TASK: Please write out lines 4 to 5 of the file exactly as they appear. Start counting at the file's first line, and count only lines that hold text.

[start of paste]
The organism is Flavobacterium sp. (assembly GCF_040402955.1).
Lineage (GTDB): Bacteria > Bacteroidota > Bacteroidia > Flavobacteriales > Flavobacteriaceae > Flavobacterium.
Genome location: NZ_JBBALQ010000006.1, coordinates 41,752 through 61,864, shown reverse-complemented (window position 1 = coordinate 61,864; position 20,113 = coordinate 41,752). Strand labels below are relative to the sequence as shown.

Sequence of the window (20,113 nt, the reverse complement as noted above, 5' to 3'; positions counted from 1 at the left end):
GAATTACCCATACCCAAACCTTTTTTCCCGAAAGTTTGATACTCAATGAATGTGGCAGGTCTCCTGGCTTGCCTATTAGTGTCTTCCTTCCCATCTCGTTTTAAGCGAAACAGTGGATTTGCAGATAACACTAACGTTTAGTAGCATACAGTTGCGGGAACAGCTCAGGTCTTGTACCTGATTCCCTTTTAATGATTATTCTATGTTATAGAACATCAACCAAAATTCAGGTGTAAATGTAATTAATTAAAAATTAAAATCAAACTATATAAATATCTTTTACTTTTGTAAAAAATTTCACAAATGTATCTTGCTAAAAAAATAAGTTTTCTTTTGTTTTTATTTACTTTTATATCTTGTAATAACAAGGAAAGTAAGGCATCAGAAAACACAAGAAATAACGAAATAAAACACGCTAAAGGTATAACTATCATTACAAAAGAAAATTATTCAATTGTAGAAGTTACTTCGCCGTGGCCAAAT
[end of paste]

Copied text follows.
Sequence of the window (20,113 nt, the reverse complement as noted above, 5' to 3'; positions counted from 1 at the left end):
GAATTACCCATACCCAAACCTTTTTTCCCGAAAGTTTGATACTCAATGAATGTGGCAGGTCTCCTGGCTTGCCTATTAGTGTCTTCCTTCCCATCTCGTTTTAAGCGAAACAGTGGATTTGCAGATAACACTAACGTTTAGTAGCATACAGTTGCGGGAACAGCTCAGGTCTTGTACCTGATTCCCTTTTAATGATTATTCTATGTTATAGAACATCAACCAAAATTCAGGTGTAAATGTAATTAATTAAAAATTAAAATCAAACTATATAAATATCTTTTACTTTTGTAAAAAATTTCACAAATGTATCTTGCTAAAAAAATAAGTTTTCTTTTGTTTTTATTTACTTTTATATCTTGTAATAACAAGGAAAGTAAGGCATCAGAAAACACAAGAAATAACGAAATAAAACACGCTAAAGGTATAACTATCATTACAAAAGAAAATTATTCAATTGTAGAAGTTACTTCGCCGTGGCCAAAT